Then an opportunity presented itself to help a small restaurant in Pawling owned by family friends. The Colosseo was an Italian mom-and-pop operation that was failing. With the help of my sister-in-law partner we quickly turned the business around and outgrew our space in less than two years. Abruzzi Trattoria on Route 22 in Patterson became our expanded new home. I was part of the creation from the ground up. I owned the business for ten years. It became the local gathering spot that brought the community together.

During this time I created and built 52 Main. With the help of a great team, we transformed the former pharmacy space into a tapas bar. For two hectic years I was at Abruzzi all day and then here in Millerton until late at night. I had not intended to sell Abruzzi, but one of the restaurant’s vendors introduced me to a buyer that made me an offer that I couldn’t refuse.

What don’t most people understand about the restaurant business?

Most people don’t comprehend the complexity of all the interrelated decisions that go into creating a restaurant – from menu planning and pricing, choosing china and glassware to selecting vendors, training staff, maintaining equipment, getting inspected, complying with regulations, hiring help, etc. It’s all about how all of these pieces come together and then stay together.

Have any restaurateurs influenced you?

I don’t watch any cooking TV shows. They have nothing to do with the day-to-day ins and outs of running a restaurant. Lidia Bastianich’s recipes based on the cuisine of northern Italy have influenced me. Also the yearly The Best of the Best recipes from cookbooks published by Food & Wine have a huge variety of recipes. And of course the internet is always a source of new ideas.

Where did you learn to cook?

In my first job at Capital Markets I spent three to four weeks beside the executive chef in each of their restaurants.

What about cocktails?

Cocktails are super trendy and Jim, our bartender, is very busy. Right now one of our featured drinks, the Paper Plane with Berkshire Mountain bourbon, Amaro Nonino, Aperol and fresh lemon juice, is really popular.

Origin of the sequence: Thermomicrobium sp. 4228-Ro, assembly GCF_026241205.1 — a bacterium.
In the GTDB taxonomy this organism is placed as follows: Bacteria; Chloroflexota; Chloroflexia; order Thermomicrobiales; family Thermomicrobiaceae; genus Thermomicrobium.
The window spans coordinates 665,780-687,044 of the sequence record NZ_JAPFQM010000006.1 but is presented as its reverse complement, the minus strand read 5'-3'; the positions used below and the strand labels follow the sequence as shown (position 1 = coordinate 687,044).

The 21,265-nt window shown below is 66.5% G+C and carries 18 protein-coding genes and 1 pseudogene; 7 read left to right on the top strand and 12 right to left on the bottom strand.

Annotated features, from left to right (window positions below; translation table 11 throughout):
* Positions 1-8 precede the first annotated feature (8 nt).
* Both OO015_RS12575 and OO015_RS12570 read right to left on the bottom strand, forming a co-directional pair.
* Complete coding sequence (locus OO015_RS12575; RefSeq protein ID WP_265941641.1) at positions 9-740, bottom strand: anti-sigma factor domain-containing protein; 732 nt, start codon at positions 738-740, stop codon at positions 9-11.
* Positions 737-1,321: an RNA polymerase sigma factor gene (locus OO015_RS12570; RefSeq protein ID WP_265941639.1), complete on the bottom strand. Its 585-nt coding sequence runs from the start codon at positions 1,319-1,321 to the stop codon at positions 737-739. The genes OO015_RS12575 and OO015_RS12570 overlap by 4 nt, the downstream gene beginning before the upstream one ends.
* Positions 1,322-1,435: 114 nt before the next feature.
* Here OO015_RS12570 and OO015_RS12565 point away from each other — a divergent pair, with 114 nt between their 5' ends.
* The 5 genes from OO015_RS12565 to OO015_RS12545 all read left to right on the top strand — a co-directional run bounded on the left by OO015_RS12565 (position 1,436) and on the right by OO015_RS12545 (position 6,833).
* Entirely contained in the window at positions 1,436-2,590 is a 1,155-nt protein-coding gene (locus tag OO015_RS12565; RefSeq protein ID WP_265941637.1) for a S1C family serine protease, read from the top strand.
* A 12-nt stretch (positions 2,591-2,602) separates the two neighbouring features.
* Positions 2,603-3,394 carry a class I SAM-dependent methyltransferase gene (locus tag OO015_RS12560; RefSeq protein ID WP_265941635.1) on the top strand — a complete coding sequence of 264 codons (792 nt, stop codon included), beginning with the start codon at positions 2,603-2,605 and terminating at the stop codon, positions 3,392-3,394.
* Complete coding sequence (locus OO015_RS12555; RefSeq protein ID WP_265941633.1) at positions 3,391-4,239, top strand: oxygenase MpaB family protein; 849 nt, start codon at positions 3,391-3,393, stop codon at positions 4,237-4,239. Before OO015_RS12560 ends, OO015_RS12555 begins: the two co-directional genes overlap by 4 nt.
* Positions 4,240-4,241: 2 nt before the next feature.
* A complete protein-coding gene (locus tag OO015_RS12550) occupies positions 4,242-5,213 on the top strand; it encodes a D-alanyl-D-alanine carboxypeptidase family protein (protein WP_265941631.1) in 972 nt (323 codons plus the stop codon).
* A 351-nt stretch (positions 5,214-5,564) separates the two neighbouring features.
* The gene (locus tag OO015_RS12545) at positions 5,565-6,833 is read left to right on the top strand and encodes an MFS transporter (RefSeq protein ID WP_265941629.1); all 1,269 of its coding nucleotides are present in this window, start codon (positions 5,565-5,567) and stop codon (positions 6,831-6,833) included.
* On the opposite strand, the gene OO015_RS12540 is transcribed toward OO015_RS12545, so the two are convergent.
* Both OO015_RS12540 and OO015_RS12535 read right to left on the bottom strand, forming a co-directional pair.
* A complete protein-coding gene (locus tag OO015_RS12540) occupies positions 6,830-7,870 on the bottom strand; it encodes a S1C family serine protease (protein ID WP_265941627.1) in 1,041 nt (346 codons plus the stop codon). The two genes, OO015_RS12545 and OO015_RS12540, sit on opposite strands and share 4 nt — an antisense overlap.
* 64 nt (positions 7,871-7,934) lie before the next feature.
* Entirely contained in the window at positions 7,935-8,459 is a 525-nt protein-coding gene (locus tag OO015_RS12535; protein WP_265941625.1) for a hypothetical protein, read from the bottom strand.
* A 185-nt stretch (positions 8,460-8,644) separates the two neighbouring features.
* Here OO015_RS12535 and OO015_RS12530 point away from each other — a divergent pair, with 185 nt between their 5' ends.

What drives profitability in a restaurant?

Each establishment has a different break-even-number, but to succeed all restaurants need customer foot traffic, and consistency of food and service. The best advertisement is word-of-mouth from customers.

What do you do about negative internet reviews?

Bad reviews are painful. We respond to everyone and try to be polite. It’s very difficult to get rid of a bad review. For example one scathing review was clearly not about our restaurant. We tried to explain to Yelp that we had no burger section on our menu, which the reviewer referred to. We sent Yelp a copy of our menu but they wouldn’t take it down. Because it was from a frequent poster they said there was “insufficient” reason to take it down. Big companies and advertisers get better positioning on Yelp and these sites cannot explain their algorithms. We are finding that there is now more traction with Google reviews and Instagram postings. Monitoring, responding, and posting are so important that I have a social media person to handle this.

What do you do for the NECC’s Chef & Farmers Brunch?

For the fourth year I am the chair of the all-volunteer committee that produces the brunch. All of the money raised from sponsorships, ticket sales, and auctions goes to the NECC. This year it will be held at Millbrook School onSunday, July 28, and we expect over 350 people.

Our committee, supported by NECC staff, organizes everything. This is where checklists are required. First we scout out locations and make a recommendation. Everyone wants the brunch to continue to have a local, rural casual feel. We create sponsorship opportunities and solicit businesses, design and print invitations, sell tables, ask farmers to contribute food, and convince chefs to give up a Sunday morning to feed and serve guests. We rent tents, install sound systems, organize volunteers and valet parking, create the auction, and the least fun, arrange for health inspections, permits, and licenses.

It’s months of work and meetings for a single day, but the brunch is the NECC’s only fundraiser and lets it continue to operate its important programs. I’m so proud to be part of the day.

To learn more about Eleanor Nurzia and her restaurant 52 Main, you can visit them online at or find them on social media.

By Christine Bates |